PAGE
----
A heat/humdity controller isn't like a flow hood.  A flow hood truly is optional.  And it takes a lot of room.  And it's even more expensive than a controller (50% at least).  This box is as useful as any flow hood, but costs less, doesn't take the room, etc.  I think it's one thing that is truly worth the money.

Every grow I have on here in the last 10 years has been using this controller, and the results speak for themselves I think.




Edited by Blue Helix (08/02/20 04:39 AM)


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Re: Humidity and temperature controller [Re: Blue Helix]
    #26858363 - 08/02/20 08:15 AM (5 days, 43 minutes ago)

Thanks for the details. I never realized those little DIN-mount(?) controllers would fit in a wall plate. Far easier than chopping out a hole in a project box or something.

One minor thing for anyone else following along- the box link above is to a 3-gang box, should be a 4-gang to match the front plate.


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Re: Humidity and temperature controller [Re: dfwerydfhg]
    #26858506 - 08/02/20 09:40 AM (4 days, 23 hours ago)

Quote:

dfwerydfhg said:
Thanks for the details. I never realized those little DIN-mount(?) controllers would fit in a wall plate. Far easier than chopping out a hole in a project box or something.

One minor thing for anyone else following along- the box link above is to a 3-gang box, should be a 4-gang to match the front plate.




Ooops.  I'll fix that.  Thanks!


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Re: Humidity and temperature controller [Re: Blue Helix]
    #26863513 - 08/04/20 09:38 PM (2 days, 11 hours ago)

Thanks BH!! Stoked to see you around again :smile:


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Re: Humidity and temperature controller [Re: c10h12n2o]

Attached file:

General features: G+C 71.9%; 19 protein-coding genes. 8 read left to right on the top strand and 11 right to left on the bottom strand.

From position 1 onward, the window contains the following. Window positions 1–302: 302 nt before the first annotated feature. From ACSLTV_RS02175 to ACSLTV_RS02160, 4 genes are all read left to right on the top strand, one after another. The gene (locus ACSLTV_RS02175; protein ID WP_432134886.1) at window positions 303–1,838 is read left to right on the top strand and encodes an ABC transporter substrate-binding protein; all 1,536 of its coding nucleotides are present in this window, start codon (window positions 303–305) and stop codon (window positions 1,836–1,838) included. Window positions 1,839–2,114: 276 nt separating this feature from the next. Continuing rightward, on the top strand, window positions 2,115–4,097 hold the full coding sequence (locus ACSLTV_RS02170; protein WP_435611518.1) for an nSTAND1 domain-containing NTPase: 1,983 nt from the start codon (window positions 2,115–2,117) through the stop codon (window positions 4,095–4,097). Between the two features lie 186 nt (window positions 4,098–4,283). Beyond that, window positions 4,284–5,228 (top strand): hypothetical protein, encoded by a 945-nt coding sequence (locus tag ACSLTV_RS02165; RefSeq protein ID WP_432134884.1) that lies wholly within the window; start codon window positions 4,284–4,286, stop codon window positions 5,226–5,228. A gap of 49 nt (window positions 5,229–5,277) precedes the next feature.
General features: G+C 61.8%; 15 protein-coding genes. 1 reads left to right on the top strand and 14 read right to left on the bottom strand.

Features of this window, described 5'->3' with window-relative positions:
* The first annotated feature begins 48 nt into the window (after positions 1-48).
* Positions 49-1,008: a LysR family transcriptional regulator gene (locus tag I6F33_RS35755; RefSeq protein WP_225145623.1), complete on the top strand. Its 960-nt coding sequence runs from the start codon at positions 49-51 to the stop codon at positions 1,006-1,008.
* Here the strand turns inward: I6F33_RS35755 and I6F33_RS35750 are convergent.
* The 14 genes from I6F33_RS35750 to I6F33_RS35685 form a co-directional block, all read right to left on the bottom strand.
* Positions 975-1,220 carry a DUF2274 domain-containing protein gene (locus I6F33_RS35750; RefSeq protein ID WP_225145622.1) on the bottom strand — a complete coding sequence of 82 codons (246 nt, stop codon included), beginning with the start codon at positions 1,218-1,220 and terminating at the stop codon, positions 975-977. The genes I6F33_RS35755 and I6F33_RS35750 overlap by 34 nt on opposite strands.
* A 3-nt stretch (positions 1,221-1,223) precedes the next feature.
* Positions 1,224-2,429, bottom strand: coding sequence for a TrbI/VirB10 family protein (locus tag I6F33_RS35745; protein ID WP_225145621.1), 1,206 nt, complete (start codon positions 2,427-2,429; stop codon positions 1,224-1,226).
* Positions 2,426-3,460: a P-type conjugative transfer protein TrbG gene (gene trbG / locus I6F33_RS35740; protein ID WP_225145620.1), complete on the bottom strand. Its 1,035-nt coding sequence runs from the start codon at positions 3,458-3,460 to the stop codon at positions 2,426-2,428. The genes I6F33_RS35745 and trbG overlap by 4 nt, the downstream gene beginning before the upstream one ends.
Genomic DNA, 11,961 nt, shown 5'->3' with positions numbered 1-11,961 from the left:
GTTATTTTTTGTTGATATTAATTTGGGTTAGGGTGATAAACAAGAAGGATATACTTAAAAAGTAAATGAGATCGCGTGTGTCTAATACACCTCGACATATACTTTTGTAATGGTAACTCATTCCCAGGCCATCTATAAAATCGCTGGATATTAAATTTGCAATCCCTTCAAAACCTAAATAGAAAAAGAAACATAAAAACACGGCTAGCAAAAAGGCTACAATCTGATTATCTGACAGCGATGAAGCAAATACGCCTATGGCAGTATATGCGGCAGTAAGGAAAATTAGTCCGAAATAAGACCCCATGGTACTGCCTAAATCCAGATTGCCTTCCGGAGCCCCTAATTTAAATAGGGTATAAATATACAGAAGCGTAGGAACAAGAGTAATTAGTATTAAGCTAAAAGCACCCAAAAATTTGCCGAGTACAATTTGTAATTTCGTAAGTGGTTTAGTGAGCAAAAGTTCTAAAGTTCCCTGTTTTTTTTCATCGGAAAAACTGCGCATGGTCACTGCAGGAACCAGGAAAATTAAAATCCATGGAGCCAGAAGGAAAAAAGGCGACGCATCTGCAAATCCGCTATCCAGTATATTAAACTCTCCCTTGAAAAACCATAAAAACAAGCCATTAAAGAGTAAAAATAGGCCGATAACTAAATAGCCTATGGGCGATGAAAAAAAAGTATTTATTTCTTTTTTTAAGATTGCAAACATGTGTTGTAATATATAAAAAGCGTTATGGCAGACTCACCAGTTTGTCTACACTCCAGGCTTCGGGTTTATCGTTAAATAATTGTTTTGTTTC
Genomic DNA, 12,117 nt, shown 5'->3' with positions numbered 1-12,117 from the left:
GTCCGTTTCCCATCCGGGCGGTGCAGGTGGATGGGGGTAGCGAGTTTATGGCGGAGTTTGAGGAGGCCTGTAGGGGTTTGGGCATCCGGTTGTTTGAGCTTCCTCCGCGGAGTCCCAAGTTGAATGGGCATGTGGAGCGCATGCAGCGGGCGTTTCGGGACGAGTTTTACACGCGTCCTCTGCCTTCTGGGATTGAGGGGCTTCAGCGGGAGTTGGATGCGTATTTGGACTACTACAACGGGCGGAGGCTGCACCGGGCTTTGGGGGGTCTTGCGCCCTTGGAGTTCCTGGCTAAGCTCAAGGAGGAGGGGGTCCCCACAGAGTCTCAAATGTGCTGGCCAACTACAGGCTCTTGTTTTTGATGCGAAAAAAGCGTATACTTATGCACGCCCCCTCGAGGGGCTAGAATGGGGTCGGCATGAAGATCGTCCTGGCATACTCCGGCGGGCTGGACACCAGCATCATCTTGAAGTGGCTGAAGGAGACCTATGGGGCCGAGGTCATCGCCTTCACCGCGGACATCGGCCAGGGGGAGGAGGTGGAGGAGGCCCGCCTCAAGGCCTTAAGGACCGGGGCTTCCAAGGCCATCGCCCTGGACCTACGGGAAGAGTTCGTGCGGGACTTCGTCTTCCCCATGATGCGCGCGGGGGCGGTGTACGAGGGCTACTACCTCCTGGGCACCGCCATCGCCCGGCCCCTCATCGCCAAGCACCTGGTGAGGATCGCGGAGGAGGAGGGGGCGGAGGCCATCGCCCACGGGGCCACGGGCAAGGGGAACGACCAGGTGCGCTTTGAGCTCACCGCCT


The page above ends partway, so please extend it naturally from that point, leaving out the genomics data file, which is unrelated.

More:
#26865107 - 08/05/20 05:26 PM (1 day, 15 hours ago)

Is there a reason you call for a 2-prong power plug vs a 3-prong? I see the controllers don't have connex for ground, but the outlets do, and presumably some of the stuff one might plug into them will assume a ground is available? My electrical understanding is super rudimentary- can follow a basic schematic but I try to understand the safety stuff before fingers get involved :smile:

Also, think something went wrong with your link editing: the links for the box and the wall plate now both go to the box. Obviously anyone with half a brain will figure that out quick. But here's one that'll work: https://www.homedepot.com/p/Leviton-White-4-Gang-Wall-Plate-1-Pack-R62-80412-00W/206661875


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Re: Humidity and temperature controller [Re: dfwerydfhg]
    #26865571 - 08/05/20 09:57 PM (1 day, 11 hours ago)

Quote:

dfwerydfhg said:
Is there a reason you call for a 2-prong power plug vs a 3-prong? I see the controllers don't have connex for ground, but the outlets do, and presumably some of the stuff one might plug into them will assume a ground is available? My electrical understanding is super rudimentary- can follow a basic schematic but I try to understand the safety stuff before fingers get involved :smile: